I want to talk about my experience of what I think is primarily a rectocele, and I have some questions.  In Jan. 2010, I developed a bad cough which lasted about 2 weeks.  Near the end of that time I felt "bulgy" in my vagina and became really uncomfortable, with pain in my pubic bone and hips. I was really upset about this because I'm only 41 and in pretty good shape.  However, I have given birth to 3 children.  While they were all homebirths, I did push in a very unpleasant, forceful way with my first baby.  I had severe back labor with him and a cervical lip that persisted for about 8 hours before the midwife forced it back and I then pushed him out.  Actually, I had a really cool dream that I pushed out a baby on one of those coughing nights!  It was not so fun in the morning when it felt like I had just given birth but, in reality, hadn't!  I went to an OB immediately who said, yeah, there was some movement in my bladder and cervix when I bore down( but wouldn't that be kind-of normal for most women?).  Anyway, I proceeded to the chiropractor and had a couple of months of treatment which was very helpful.  I also began doing squats and being more careful not to force bowel moments.  During the summer and fall months I began in-line skating regularly, and felt that these exercises/habits really helped heal and possibly strengthen and realign my pubic area and uterus.  I also learned to not pull in my tummy (as unfortunately I had been doing for many years), but pull my belly button up and do a kegel at the same time.  I also allow my lower back to curve in the way it likes - for years I had also been "tucking" my hips in a mistaken belief that this was good posture.  I try to be mindful about how I am sitting.  These seem effective for me.  I do not feel bulgy anymore, but I am cautious to not wear overly tight pants, as this feels like it pushes down (and out) on my organs.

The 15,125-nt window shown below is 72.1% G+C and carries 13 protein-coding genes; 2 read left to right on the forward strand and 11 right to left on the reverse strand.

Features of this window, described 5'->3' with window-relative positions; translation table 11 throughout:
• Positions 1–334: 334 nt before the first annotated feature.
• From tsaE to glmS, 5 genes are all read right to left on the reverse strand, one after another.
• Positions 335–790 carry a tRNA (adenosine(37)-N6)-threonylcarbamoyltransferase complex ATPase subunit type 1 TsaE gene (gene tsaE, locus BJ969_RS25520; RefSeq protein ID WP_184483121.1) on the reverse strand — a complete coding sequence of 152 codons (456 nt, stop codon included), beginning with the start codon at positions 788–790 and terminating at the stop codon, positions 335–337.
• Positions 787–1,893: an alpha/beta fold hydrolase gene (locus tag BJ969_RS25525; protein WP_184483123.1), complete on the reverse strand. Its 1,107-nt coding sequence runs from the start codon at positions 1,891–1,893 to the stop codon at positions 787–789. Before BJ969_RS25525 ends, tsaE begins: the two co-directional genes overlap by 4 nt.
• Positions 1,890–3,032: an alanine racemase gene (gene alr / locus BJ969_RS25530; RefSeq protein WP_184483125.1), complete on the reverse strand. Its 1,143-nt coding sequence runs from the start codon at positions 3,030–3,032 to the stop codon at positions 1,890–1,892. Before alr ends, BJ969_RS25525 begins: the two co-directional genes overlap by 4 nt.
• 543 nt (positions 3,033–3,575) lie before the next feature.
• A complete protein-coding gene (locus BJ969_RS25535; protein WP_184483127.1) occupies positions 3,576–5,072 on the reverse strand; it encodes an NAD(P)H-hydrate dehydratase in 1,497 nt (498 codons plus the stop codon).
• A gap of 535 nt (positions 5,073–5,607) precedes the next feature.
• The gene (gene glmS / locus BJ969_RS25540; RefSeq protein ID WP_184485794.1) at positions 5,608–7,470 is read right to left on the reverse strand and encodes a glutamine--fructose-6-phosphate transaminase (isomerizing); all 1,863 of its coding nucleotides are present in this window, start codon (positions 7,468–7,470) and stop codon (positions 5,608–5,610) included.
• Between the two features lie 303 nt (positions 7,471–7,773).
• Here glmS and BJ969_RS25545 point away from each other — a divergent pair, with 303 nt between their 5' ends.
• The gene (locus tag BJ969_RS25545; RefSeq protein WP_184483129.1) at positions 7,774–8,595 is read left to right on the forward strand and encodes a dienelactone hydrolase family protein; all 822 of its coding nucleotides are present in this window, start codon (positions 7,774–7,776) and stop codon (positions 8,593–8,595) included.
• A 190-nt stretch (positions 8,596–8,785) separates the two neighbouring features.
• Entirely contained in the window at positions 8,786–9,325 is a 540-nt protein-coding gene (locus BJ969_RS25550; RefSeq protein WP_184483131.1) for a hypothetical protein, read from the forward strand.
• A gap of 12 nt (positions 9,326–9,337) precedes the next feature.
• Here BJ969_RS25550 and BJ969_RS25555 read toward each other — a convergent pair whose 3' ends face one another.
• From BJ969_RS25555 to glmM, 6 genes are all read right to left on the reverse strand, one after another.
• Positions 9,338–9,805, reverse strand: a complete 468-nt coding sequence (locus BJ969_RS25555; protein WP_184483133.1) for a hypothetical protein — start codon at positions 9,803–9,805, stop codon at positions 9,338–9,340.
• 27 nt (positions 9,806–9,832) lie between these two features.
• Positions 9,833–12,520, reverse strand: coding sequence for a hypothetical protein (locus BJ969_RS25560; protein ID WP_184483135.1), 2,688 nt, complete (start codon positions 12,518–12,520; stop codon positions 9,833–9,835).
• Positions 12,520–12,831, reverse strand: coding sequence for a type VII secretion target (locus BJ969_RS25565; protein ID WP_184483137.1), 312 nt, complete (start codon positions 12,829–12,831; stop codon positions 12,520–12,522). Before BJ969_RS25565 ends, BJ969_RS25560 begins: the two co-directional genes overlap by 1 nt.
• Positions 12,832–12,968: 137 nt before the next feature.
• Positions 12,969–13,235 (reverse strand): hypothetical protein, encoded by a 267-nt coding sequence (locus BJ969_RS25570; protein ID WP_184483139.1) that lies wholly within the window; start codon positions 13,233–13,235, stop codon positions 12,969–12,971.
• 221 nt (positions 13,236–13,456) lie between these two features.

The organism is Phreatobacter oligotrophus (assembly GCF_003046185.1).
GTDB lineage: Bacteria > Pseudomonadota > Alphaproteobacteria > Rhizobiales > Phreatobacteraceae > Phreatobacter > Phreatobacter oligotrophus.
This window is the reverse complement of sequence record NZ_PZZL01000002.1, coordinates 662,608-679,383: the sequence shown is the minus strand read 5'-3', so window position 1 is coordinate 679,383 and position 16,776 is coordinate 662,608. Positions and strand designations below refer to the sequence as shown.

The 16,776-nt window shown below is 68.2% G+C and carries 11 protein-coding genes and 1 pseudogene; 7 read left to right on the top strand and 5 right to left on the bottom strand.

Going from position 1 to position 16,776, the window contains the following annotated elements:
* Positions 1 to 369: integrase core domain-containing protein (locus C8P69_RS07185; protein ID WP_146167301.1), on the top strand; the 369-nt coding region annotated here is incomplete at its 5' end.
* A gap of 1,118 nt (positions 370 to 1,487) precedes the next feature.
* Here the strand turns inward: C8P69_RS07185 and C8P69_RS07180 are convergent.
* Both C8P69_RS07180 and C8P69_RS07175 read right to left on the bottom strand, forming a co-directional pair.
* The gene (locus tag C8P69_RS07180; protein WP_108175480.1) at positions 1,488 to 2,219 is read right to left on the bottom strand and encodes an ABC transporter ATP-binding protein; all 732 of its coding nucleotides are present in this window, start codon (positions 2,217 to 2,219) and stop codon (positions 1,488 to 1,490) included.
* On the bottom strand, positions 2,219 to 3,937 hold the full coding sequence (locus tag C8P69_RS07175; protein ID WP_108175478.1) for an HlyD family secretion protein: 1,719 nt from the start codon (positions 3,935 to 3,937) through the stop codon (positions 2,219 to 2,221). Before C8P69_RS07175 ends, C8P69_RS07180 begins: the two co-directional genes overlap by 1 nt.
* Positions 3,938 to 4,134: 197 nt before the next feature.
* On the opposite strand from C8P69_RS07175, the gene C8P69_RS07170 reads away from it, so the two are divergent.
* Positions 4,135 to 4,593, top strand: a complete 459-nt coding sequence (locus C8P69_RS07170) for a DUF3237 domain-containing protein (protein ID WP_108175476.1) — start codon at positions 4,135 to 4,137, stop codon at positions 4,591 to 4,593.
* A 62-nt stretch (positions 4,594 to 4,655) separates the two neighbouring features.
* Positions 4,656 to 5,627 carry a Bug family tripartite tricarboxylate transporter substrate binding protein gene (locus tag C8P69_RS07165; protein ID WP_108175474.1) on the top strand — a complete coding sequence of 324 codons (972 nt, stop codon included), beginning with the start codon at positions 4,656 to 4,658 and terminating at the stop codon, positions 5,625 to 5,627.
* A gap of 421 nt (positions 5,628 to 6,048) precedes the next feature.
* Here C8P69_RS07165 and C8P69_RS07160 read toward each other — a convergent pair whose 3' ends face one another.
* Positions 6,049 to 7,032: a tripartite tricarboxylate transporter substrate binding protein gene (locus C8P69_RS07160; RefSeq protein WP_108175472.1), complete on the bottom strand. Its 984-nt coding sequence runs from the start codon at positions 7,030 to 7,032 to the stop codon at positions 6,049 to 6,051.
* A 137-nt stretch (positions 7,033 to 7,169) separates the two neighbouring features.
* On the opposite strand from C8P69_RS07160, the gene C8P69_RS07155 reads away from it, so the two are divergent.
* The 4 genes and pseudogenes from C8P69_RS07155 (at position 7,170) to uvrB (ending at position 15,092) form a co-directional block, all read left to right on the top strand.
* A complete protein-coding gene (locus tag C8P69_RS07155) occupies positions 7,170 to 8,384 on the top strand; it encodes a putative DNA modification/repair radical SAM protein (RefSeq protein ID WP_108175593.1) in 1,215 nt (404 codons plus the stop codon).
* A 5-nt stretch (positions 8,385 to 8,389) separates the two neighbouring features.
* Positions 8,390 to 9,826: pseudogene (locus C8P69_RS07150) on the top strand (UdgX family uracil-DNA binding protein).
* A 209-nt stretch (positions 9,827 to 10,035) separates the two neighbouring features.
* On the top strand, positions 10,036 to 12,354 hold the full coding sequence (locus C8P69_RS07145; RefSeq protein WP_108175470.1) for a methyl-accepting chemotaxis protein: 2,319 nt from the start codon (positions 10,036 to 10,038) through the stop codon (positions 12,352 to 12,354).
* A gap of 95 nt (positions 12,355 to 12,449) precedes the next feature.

I truly hope and am daring to believe that I can live without having this occur again, but I am realistic about the fact that I'm human and age can affect these things.  I'm wondering about your statement that estrogen and weaning can affect prolapse.  I had considered this, because I weaned my 5-year-old daughter at the same time that this occurred.  I think I had a mild rectocele for years that really didn't cause any problems.  Also, I had been sitting more and driving more during those months, with very little exercise.  Please elaborate on if weaning would cause greater prolapse or remedy prolapse.  Thanks, I am learning more and more on this topic, unfortunately due to personal experience!

post #9 of 21
Thread Starter 

okay so I may be naive here, but wouldn't squatting put more pressure on a prolapse of any sort?  I agree that tailor sitting is great.  Also I have heard the homeopathic sepia is good for prolapse and any weakness in the female reproductive organs.  When would a prolapse be considered a problem then(apart from discomfort) at what degree does it not go away from kegels time?  Does the 6 week postpartum period count?  Or is it only after brestfeeding is over that a prolapse is considered a problem in need of surgical intervention?  Just thoughts again, thanks for all your wonderful insight ladies!